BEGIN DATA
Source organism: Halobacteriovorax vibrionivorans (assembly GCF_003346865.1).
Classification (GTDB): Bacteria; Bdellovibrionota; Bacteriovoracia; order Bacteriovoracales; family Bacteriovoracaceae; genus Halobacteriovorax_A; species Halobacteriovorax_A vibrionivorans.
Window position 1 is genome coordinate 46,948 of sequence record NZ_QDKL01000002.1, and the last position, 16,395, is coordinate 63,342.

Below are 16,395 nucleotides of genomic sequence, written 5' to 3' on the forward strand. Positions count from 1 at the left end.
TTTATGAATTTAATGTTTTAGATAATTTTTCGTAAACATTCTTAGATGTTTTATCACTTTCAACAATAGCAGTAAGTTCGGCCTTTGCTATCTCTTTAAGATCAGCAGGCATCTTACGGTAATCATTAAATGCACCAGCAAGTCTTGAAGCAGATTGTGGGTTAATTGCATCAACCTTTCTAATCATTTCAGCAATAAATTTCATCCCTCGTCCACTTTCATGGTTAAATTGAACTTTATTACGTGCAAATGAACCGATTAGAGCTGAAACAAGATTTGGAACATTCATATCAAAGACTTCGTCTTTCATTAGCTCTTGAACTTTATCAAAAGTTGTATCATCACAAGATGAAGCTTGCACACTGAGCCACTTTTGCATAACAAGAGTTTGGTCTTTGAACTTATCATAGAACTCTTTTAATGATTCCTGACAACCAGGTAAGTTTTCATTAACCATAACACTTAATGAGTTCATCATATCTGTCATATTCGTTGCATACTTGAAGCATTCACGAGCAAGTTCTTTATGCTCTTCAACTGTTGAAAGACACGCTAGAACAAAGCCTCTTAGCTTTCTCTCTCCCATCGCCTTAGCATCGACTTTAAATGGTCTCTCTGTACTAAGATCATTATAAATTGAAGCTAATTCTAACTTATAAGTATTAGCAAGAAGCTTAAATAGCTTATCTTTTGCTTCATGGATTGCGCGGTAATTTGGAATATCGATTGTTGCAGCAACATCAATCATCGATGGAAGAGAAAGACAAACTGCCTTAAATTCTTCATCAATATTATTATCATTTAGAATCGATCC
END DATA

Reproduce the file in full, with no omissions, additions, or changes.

Source organism: Halobacteriovorax vibrionivorans (assembly GCF_003346865.1).
Classification (GTDB): Bacteria; Bdellovibrionota; Bacteriovoracia; order Bacteriovoracales; family Bacteriovoracaceae; genus Halobacteriovorax_A; species Halobacteriovorax_A vibrionivorans.
Window position 1 is genome coordinate 46,948 of sequence record NZ_QDKL01000002.1, and the last position, 16,395, is coordinate 63,342.

Below are 16,395 nucleotides of genomic sequence, written 5' to 3' on the forward strand. Positions count from 1 at the left end.
TTTATGAATTTAATGTTTTAGATAATTTTTCGTAAACATTCTTAGATGTTTTATCACTTTCAACAATAGCAGTAAGTTCGGCCTTTGCTATCTCTTTAAGATCAGCAGGCATCTTACGGTAATCATTAAATGCACCAGCAAGTCTTGAAGCAGATTGTGGGTTAATTGCATCAACCTTTCTAATCATTTCAGCAATAAATTTCATCCCTCGTCCACTTTCATGGTTAAATTGAACTTTATTACGTGCAAATGAACCGATTAGAGCTGAAACAAGATTTGGAACATTCATATCAAAGACTTCGTCTTTCATTAGCTCTTGAACTTTATCAAAAGTTGTATCATCACAAGATGAAGCTTGCACACTGAGCCACTTTTGCATAACAAGAGTTTGGTCTTTGAACTTATCATAGAACTCTTTTAATGATTCCTGACAACCAGGTAAGTTTTCATTAACCATAACACTTAATGAGTTCATCATATCTGTCATATTCGTTGCATACTTGAAGCATTCACGAGCAAGTTCTTTATGCTCTTCAACTGTTGAAAGACACGCTAGAACAAAGCCTCTTAGCTTTCTCTCTCCCATCGCCTTAGCATCGACTTTAAATGGTCTCTCTGTACTAAGATCATTATAAATTGAAGCTAATTCTAACTTATAAGTATTAGCAAGAAGCTTAAATAGCTTATCTTTTGCTTCATGGATTGCGCGGTAATTTGGAATATCGATTGTTGCAGCAACATCAATCATCGATGGAAGAGAAAGACAAACTGCCTTAAATTCTTCATCAATATTATTATCATTTAGAATCGATCC